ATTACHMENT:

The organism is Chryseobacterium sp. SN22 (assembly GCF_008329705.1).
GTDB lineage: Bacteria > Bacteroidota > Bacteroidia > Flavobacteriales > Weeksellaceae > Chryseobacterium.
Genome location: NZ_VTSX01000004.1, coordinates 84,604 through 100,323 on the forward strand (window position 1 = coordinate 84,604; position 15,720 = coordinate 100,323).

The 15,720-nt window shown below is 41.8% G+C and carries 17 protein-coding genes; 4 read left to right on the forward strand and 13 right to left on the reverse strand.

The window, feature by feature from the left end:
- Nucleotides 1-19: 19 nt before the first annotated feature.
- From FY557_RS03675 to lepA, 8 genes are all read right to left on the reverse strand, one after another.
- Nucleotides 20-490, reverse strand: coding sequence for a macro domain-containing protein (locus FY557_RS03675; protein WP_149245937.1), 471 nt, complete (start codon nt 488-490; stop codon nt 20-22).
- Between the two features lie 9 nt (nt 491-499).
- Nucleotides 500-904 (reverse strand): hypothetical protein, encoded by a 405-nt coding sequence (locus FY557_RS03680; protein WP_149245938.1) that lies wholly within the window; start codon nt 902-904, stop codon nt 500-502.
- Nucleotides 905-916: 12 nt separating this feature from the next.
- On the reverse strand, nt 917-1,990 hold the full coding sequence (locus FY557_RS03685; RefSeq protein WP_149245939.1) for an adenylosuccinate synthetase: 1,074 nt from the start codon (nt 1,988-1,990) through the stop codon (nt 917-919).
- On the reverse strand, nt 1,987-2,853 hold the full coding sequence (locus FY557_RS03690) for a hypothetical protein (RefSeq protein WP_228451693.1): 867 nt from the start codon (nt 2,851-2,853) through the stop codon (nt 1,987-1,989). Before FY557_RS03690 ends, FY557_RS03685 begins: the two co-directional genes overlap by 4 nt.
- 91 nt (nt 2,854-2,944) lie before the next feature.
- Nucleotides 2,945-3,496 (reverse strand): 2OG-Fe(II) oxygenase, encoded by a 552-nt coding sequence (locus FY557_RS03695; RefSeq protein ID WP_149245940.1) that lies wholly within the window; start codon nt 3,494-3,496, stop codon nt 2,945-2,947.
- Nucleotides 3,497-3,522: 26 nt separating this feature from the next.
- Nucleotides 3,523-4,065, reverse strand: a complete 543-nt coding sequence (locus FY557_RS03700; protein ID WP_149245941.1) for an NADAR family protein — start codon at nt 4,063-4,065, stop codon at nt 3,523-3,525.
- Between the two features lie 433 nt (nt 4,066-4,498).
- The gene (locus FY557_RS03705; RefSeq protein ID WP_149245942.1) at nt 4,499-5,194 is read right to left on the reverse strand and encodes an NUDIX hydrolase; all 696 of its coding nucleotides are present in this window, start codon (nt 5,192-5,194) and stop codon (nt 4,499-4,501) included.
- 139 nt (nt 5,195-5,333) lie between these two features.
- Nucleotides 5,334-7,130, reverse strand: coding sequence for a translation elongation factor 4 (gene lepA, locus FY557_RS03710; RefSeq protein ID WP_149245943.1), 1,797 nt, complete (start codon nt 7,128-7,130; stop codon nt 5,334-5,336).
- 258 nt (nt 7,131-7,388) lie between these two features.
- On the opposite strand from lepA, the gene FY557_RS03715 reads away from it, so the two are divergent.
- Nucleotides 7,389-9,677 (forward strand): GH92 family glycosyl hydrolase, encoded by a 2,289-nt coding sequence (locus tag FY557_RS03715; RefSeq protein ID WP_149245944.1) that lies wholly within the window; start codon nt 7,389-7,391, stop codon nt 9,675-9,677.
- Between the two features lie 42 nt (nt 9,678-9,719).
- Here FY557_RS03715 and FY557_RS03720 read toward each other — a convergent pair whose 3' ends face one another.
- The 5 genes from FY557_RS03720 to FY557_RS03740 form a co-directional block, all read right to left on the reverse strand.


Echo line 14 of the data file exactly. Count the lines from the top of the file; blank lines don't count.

- 91 nt (nt 2,854-2,944) lie before the next feature.